Wednesday, 31 May 2017

Lakeland weekend

The Brothers Hodge
Holehird gardens

The rock garden at Holehird

Crinkle Crags and Bowfell from Lingmoor Fell.

It was the May weekend and I drove down to Oxenholme station to collect Aileen, she had been looking after the grandchildren for a few days. I had been clearing the garage and sorting the garden for putting the house up for sale. We had been invited to spend the weekend with her three male cousins and their wives in the Lake District. The family connections stemmed from a brother and sister growing up in Dunfermline in the pre-war years. The cousins were sons of a Scottish doctor who had practised in Morecambe. They had become a businessman, an accountant and a policeman and were all now retired and scattered across England. It would be chance to hear stories of post-war lives during the social and economic changes of our generation.

The heatwave had meant the Virgin train from Euston was late for whatever reason the Virgin random excuse generator had thrown up. No surprise there, apparently the air conditioning had not been working and Virgin had to give out free water bottles to the passengers who were wilting in the heat on the crowded train. Typical Virgin, water is a lot cheaper than having to compensate the passengers who had paid premium rates for the bank holiday travel. When the train finally arrived in the late afternoon heat we scurried across to Hartley's, the local ice cream vendor in the station yard, and treated ourselves before the short journey to Newby Bridge,

I did not know what to expect from the weekend but had been warned that no-one would want to be dragged off on a fell walk. This largely defeats the purpose of going to the Lakes in my mind. We celebrated our wedding anniversary with a bottle of Prosecco, ate a three-course meal and listened to the brothers who berated each other in what is sometimes called brotherly love. Their wives seemed nonplussed by the display and I was soon made the victim of their taunts. I took this as a compliment for a while but eventually was compelled to let rip at Daily Mail readers, Brexit voters, the Police, accountants and greedy businesses. They were good sports and I enjoyed challenging a captive audience who privately, if not publicly, could identify the accuracy of my comments.

The next morning we decided to visit a the Holehird Gardens near Troutbeck. I was not looking forward to it but it turned out to be a magical place run by the Lakeland Horticultural Society. There were superb views over Windermere and to the Langdales. A tarn provided the backdrop for some photos of the family grouping before we retired to the Mortal Man in Troutbeck for a pint and a lunch in the thunderstorm. In the afternoon we had a coffee in the recently refurbished Swan Hotel at Newby Bridge that sits alongside the river Brathay and I walked up Summer House Knott above Lakeside at the foot of Lake Windermere.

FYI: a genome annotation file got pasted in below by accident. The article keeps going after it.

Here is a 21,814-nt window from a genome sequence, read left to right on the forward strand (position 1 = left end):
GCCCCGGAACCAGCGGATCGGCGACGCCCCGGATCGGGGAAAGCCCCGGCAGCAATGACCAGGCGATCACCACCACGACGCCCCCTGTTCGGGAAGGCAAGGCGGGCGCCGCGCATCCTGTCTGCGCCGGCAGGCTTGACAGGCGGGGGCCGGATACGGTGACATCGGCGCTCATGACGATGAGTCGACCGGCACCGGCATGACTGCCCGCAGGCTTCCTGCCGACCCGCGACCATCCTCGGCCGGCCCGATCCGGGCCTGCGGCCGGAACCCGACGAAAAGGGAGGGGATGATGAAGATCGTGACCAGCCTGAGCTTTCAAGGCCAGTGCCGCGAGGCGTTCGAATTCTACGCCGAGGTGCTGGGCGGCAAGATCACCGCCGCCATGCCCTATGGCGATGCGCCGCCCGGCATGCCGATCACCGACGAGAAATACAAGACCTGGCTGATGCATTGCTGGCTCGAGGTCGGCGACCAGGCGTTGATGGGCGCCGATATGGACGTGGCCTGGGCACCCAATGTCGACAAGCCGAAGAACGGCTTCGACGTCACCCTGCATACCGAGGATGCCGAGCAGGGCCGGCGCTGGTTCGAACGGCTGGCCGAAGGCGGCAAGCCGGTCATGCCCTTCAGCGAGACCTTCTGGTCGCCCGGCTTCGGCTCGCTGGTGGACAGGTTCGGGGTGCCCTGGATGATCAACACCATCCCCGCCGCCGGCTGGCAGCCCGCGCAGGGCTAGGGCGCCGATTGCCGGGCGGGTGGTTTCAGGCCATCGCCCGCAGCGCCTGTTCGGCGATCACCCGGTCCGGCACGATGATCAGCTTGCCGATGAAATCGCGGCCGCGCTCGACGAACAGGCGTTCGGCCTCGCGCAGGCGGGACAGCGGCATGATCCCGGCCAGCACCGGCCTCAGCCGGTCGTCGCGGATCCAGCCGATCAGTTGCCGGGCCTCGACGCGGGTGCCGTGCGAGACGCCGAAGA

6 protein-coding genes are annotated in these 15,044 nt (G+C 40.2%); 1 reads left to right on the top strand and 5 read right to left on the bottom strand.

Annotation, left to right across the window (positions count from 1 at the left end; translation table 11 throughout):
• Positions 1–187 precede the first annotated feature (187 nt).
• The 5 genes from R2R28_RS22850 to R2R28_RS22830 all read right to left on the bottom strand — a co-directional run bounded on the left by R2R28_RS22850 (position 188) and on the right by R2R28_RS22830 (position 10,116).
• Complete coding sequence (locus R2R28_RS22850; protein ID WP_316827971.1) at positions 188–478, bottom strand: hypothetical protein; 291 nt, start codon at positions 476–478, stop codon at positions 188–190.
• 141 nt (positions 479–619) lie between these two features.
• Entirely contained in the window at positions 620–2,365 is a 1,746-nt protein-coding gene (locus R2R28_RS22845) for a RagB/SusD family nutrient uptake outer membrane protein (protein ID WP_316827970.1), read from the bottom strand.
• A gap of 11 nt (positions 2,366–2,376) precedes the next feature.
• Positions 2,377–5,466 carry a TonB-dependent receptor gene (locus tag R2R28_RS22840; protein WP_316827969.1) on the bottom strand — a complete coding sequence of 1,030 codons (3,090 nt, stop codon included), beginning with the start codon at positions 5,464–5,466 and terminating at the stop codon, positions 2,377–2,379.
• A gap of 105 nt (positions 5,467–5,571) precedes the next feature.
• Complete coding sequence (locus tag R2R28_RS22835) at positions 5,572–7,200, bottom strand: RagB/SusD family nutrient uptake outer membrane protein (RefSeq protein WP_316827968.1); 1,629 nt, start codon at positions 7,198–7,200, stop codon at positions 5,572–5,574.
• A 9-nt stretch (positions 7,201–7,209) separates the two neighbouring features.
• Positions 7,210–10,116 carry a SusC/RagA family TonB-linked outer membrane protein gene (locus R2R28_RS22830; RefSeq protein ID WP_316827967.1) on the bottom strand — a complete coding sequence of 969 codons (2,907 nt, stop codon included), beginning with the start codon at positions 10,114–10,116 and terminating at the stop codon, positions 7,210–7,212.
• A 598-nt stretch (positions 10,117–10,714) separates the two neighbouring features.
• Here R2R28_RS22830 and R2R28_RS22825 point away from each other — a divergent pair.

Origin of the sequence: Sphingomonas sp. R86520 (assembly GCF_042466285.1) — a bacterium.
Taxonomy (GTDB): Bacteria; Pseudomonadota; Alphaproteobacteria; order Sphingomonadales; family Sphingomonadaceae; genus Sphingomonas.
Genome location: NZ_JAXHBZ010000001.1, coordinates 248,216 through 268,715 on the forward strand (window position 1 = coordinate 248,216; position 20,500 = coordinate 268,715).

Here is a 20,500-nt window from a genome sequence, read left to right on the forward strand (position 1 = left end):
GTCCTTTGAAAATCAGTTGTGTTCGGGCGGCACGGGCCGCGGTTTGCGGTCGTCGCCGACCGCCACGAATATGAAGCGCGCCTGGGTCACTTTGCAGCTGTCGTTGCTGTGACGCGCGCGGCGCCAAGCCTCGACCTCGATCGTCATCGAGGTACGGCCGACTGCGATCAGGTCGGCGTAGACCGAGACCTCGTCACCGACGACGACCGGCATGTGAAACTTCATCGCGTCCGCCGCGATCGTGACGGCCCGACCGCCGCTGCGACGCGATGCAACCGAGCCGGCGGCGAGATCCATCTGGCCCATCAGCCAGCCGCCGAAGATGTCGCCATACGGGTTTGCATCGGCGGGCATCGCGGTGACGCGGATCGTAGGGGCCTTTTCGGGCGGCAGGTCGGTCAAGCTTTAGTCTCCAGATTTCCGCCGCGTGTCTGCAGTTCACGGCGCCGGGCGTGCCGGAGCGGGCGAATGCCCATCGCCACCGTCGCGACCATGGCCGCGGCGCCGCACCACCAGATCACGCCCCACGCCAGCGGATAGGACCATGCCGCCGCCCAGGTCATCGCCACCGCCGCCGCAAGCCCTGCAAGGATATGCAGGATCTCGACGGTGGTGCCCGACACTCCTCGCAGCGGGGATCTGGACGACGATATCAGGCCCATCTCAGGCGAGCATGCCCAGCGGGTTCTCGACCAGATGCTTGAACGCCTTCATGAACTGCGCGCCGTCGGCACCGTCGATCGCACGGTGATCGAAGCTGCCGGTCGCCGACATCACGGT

The following day took us to Elterwater where the main party enjoyed the walk alongside Great Langdale Beck and Elterwater to Skelwith Bridge and back. I managed to persuade Eric to walk up Lingmoor Fell and we were treated to some fine views over the fells. We met the others for a pint in the Britannia Inn, a place that makes any day feel special. We sauntered round Hawkshead where I was tempted to buy a seascape from the gallery by the Spanish artist, Marc Estave. I wished I had and when I looked at the gallery online the following week it had been sold.

Marc Esteve seascape
The next day we visited an old friend from Preston whom I had climbed, cycled, gone drinking and on holiday with during student days. He had settled in Ulverston after a career in teaching and then as a special needs adviser. He was still looking healthy and fit; he climbs, cycles and had lost none of his down to earth and egalitarian values that were acquired growing up in a small terraced house adjacent to the greyhound track. We reminisced about shooting at the electric hare with an air rifle from his sister's bedroom as the dogs chased it round the track. We managed to hit it one day and the hare stopped, the dogs were flummoxed and all bets were off. Happy days.

The long weekend ended with a lunch near Kendal, Eric's daughter had driven up from Manchester with her two young children and we heard snippets of life from the next generation. The diaspora had colonised different locations in Yorkshire, Lancashire, London, Norfolk, the Scottish Borders, Stirling, Sheffield, Edinburgh, Cambridge, Norwich, Manchester, Glasgow, Aviemore, France and Hungary; their jobs were just as diverse. We had enjoyed listening to the lives of the Hodge baby boomers. The cousins had shared stories and memories of their common ancestry and everyone listened with rapt attention.

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